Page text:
Our educational style is based on adult learning theory and philosophy. In the adult learning tradition, the learner takes an active role in learning. This means that you get a lot of choices in the program, as described earlier. It also means that we expect our housestaff to be active as learners in this program. Upper level housestaff (R2s and R3s) share teaching responsibility with faculty in many conferences, including senior report, attending rounds, and chief of service rounds. We expect housestaff to prepare cases, critically review relevant literature, and take an active teaching role in these conferences. This participatory style has been shown to improve learning and retention, and to prepare learners for lifelong learning. We strongly believe in it. The sessions are usually case-based, interactive, and provide an intellectually rigorous and clinically useful approach to patient care.
Senior Resident Report - Five afternoons each week (M,T W, Th ,F) for one hour, all PGY2's and PGY3's on inpatient floor teams meet with a Chief Resident and faculty member to present a case-generated question to the group. The focus of the discussion varies from differential diagnosis to specific management issues. This is followed by a case-generated review of relevant literature (called an Educational Prescription).
Intern Report- Three afternoons, for one hour duration, all PGY1's on floor teams and a Chief Resident meet to discuss a case and one educational prescription. The format is similar to Senior Resident Report (see above).
Attending Rounds - One day each week, each resident team meets 60 minutes to conduct Attending Rounds with a teaching attending. The format for these rounds is a bedside case presentation followed by an in-depth discussion of the patient led by the residents. The senior resident also gives a focused presentation to the group on a specific aspect of the patient's care during the last 15 minutes of rounds. Groups are encouraged to use alternate forms for Attending Rounds such as physical findings rounds where multiple patients with important physical findings are seen by the group to allow additional bedside teaching of physical examination techniques.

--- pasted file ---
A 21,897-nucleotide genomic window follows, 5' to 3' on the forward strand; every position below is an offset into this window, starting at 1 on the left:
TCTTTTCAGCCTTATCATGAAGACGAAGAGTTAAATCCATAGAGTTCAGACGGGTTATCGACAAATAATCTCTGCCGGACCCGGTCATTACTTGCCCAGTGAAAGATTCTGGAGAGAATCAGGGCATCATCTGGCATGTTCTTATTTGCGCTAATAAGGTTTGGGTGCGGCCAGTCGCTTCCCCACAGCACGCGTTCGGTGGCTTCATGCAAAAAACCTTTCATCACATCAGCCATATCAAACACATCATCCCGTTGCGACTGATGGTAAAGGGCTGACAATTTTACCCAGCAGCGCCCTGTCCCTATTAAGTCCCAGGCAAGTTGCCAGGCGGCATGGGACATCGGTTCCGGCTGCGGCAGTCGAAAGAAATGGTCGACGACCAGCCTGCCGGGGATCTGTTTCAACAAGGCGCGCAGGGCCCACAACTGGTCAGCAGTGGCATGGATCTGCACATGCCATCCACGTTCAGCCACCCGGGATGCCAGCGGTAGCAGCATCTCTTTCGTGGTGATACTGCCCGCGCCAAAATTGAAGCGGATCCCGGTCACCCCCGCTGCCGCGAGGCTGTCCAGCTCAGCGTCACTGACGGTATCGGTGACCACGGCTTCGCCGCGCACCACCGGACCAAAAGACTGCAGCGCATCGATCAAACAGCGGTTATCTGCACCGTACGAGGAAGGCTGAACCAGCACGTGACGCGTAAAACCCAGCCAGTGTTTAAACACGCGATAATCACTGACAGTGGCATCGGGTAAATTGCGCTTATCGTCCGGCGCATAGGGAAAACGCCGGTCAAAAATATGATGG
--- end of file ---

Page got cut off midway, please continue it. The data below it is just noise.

Professor's Rounds - Every Friday afternoon at noon conference, a PGY1 and senior resident present a case to a senior faculty member who leads t a highly interactive session with all housestaff contributing to the differential diagnosis. It is concluded by the senior resident presenting a 10 minute discussion of the final ‘mystery diagnosis’.
Noon Conferences - The Residency Program Noon Conference Series is held five days of the week. It is aimed at being case-based, interactive and encompassing the major subspecialties of internal medicine. All residents on inpatient floor teams, as well as those on ambulatory rotations and electives are expected to attend.
Grand Rounds - Every Thursday morning from 8:30-9:30AM the Department of Medicine holds Grand Rounds. A variety of formats are used: topic review, clinical pathological conferences, case of the month, etc. All residents on inpatient floor teams, as well as those on ambulatory rotations and electives are expected to attend.
- Daily Teaching/Management Rounds (TR) (8 am to 10 am) with a critical care attending physician
- Fundamental Critical Care Support course : this is a two-day course given in September to all incoming PGY1's on initial management of critically ill patients
- Directly Supervised Procedures (DSP) - Residents have the opportunity to learn procedures under the direct supervision of the MICU Attending. Central venous lines and arterial lines will be done under the supervision of other residents, until an attending has documented satisfactory competency in these procedures.